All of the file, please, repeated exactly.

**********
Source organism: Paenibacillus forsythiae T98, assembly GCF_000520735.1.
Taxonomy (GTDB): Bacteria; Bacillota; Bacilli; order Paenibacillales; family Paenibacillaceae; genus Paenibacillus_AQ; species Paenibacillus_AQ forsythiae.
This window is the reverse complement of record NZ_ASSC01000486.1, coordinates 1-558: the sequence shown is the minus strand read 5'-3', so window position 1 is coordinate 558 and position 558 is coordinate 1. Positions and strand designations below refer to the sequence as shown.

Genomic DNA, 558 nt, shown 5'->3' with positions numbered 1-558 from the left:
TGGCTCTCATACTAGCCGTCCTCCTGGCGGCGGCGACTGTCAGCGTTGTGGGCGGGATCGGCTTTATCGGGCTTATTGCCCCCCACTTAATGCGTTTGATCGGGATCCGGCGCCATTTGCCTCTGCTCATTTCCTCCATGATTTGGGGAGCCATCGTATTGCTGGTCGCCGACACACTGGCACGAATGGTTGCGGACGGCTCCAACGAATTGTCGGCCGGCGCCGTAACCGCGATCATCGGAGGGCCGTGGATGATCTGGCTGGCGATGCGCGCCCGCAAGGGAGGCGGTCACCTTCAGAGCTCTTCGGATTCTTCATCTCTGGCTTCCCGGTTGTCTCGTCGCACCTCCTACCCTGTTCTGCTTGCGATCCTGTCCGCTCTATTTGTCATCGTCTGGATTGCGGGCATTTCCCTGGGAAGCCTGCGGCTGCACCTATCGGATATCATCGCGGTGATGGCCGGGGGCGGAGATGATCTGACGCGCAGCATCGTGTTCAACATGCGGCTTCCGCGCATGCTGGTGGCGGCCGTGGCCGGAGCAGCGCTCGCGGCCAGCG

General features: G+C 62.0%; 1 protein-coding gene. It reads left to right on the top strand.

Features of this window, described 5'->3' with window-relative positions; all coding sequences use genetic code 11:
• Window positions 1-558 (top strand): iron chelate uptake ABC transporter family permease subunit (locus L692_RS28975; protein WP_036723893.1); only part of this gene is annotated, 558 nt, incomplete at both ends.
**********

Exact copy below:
Source organism: Paenibacillus forsythiae T98, assembly GCF_000520735.1.
Taxonomy (GTDB): Bacteria; Bacillota; Bacilli; order Paenibacillales; family Paenibacillaceae; genus Paenibacillus_AQ; species Paenibacillus_AQ forsythiae.
This window is the reverse complement of record NZ_ASSC01000486.1, coordinates 1-558: the sequence shown is the minus strand read 5'-3', so window position 1 is coordinate 558 and position 558 is coordinate 1. Positions and strand designations below refer to the sequence as shown.

Genomic DNA, 558 nt, shown 5'->3' with positions numbered 1-558 from the left:
TGGCTCTCATACTAGCCGTCCTCCTGGCGGCGGCGACTGTCAGCGTTGTGGGCGGGATCGGCTTTATCGGGCTTATTGCCCCCCACTTAATGCGTTTGATCGGGATCCGGCGCCATTTGCCTCTGCTCATTTCCTCCATGATTTGGGGAGCCATCGTATTGCTGGTCGCCGACACACTGGCACGAATGGTTGCGGACGGCTCCAACGAATTGTCGGCCGGCGCCGTAACCGCGATCATCGGAGGGCCGTGGATGATCTGGCTGGCGATGCGCGCCCGCAAGGGAGGCGGTCACCTTCAGAGCTCTTCGGATTCTTCATCTCTGGCTTCCCGGTTGTCTCGTCGCACCTCCTACCCTGTTCTGCTTGCGATCCTGTCCGCTCTATTTGTCATCGTCTGGATTGCGGGCATTTCCCTGGGAAGCCTGCGGCTGCACCTATCGGATATCATCGCGGTGATGGCCGGGGGCGGAGATGATCTGACGCGCAGCATCGTGTTCAACATGCGGCTTCCGCGCATGCTGGTGGCGGCCGTGGCCGGAGCAGCGCTCGCGGCCAGCG

General features: G+C 62.0%; 1 protein-coding gene. It reads left to right on the top strand.

Features of this window, described 5'->3' with window-relative positions; all coding sequences use genetic code 11:
• Window positions 1-558 (top strand): iron chelate uptake ABC transporter family permease subunit (locus L692_RS28975; protein WP_036723893.1); only part of this gene is annotated, 558 nt, incomplete at both ends.